Test of English for Aviation

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Not to be confused with TOEFA.

The Test of English for Aviation (T.E.A.) is a language proficiency test designed and developed by Mayflower College in the United Kingdom. Although the developers claim that TEA was developed in accordance with ICAO DOC 9835 (Manual on the Implementation of ICAO Language Proficiency Requirements Ed 2, 2010) and ICAO CIR 318 (Language Testing Criteria for Global Harmonisation, 2009), the TEA is not endorsed by ICAO under the Aviation English Language Testing Service.


Following several accidents and incidents where language was a contributory factor (such as the Tenerife airport disaster: Communication misunderstandings), the International Civil Aviation Organization now requires all civil pilots and Air traffic controllers (working in an international environment) to have a minimum level of English.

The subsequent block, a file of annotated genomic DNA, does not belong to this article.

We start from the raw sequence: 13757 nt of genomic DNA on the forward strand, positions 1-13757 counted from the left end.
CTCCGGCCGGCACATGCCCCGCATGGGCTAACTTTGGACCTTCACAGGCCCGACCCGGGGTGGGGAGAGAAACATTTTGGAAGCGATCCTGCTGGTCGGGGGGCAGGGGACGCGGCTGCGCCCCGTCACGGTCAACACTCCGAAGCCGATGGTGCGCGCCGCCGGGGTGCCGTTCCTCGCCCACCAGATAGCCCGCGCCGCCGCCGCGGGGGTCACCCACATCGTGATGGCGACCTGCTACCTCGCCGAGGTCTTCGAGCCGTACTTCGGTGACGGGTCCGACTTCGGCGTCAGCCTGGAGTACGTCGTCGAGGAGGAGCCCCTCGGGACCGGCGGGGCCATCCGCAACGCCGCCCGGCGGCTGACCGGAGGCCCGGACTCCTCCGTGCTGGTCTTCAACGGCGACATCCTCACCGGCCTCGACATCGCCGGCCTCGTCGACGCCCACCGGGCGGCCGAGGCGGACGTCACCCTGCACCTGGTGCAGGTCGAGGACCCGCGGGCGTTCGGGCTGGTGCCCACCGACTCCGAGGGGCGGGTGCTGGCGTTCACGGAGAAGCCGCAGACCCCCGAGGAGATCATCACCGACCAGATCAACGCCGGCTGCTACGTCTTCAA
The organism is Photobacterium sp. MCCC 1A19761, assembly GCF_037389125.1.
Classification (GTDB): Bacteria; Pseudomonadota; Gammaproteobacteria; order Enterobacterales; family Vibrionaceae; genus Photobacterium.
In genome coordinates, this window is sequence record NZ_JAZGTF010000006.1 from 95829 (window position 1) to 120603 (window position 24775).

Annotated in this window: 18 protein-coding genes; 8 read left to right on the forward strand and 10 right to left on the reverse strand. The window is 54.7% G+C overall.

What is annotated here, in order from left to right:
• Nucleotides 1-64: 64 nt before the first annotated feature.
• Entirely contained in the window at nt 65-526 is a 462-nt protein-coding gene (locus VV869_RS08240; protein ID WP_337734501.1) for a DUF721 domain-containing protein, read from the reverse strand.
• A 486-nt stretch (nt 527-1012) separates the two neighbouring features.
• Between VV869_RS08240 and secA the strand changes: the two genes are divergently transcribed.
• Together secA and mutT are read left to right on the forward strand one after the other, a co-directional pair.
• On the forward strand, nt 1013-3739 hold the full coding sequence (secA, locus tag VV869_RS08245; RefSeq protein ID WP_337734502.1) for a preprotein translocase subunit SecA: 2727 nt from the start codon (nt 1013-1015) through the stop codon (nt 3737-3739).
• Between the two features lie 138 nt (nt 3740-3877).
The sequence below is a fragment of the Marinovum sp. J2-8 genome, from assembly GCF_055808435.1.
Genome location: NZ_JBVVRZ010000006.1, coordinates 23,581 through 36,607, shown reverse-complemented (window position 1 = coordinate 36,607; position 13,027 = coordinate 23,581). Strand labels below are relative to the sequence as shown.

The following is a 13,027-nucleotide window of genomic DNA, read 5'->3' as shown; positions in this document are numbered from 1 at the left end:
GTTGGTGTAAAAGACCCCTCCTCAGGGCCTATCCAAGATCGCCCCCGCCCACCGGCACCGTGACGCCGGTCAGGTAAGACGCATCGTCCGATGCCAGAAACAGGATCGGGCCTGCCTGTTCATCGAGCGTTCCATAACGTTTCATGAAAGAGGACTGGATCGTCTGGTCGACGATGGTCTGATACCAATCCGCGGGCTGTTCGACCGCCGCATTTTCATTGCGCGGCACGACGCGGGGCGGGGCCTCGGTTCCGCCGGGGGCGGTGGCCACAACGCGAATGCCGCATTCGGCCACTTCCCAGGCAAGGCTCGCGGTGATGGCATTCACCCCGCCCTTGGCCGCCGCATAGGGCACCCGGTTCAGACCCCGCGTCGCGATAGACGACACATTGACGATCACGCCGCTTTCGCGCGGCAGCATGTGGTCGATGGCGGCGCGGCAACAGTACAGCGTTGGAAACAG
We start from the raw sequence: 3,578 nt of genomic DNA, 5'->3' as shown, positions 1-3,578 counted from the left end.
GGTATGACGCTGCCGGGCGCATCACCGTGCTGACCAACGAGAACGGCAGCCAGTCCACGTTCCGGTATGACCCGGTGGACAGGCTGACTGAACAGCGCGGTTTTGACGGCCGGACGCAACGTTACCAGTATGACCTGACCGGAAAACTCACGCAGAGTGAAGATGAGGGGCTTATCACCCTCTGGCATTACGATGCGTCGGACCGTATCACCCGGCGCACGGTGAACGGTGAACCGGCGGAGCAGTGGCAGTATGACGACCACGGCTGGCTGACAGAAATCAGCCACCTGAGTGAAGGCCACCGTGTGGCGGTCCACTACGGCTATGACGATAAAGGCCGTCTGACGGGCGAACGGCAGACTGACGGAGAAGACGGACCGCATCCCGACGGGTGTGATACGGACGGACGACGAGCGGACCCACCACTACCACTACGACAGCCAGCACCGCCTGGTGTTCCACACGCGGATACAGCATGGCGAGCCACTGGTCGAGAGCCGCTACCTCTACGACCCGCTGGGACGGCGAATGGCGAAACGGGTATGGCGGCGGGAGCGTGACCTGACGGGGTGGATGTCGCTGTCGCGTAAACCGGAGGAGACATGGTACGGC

Six skills (Vocabulary, Structure, Pronunciation, Fluency, Comprehension, Interactions) are assessed on a scale from 1 to 6 (1 = Pre-Elementary, 6=Expert). The lowest of the 6 scores determines the overall score. Level 4 (Operational) is the required minimum. Only speaking and listening skills are assessed.

The test takes the form of a one-to-one interview between the candidate and a trained examiner.

Section One Introduction (5–6 minutes) The candidate is asked a series of questions on common, concrete and work-related topics relating to his/her aviation background.

Section Two Interactive Comprehension (8–12 minutes) Part 2A: Candidates listen to aviation-specific recordings of non-routine and emergency situations. Candidates are required to explain what they understand about the situation. Parts 2B & 2C: Candidates listen to a series of problem-solving role-play scenarios. In Part 2B, the candidate is required to ask questions to the speaker. In Part 2C, the candidate is required to give advice to the speaker.

Section Three Description and Discussion (8 minutes) Candidates are presented with a series of aviation-related images and are asked to describe and compare what they see. The examiner then asks further questions related to the images.

There are currently 96 T.E.A. test centres in the world. T.E.A. Ltd. with Plymouth University are the developers of the International Maritime English Testing System (IMETS)

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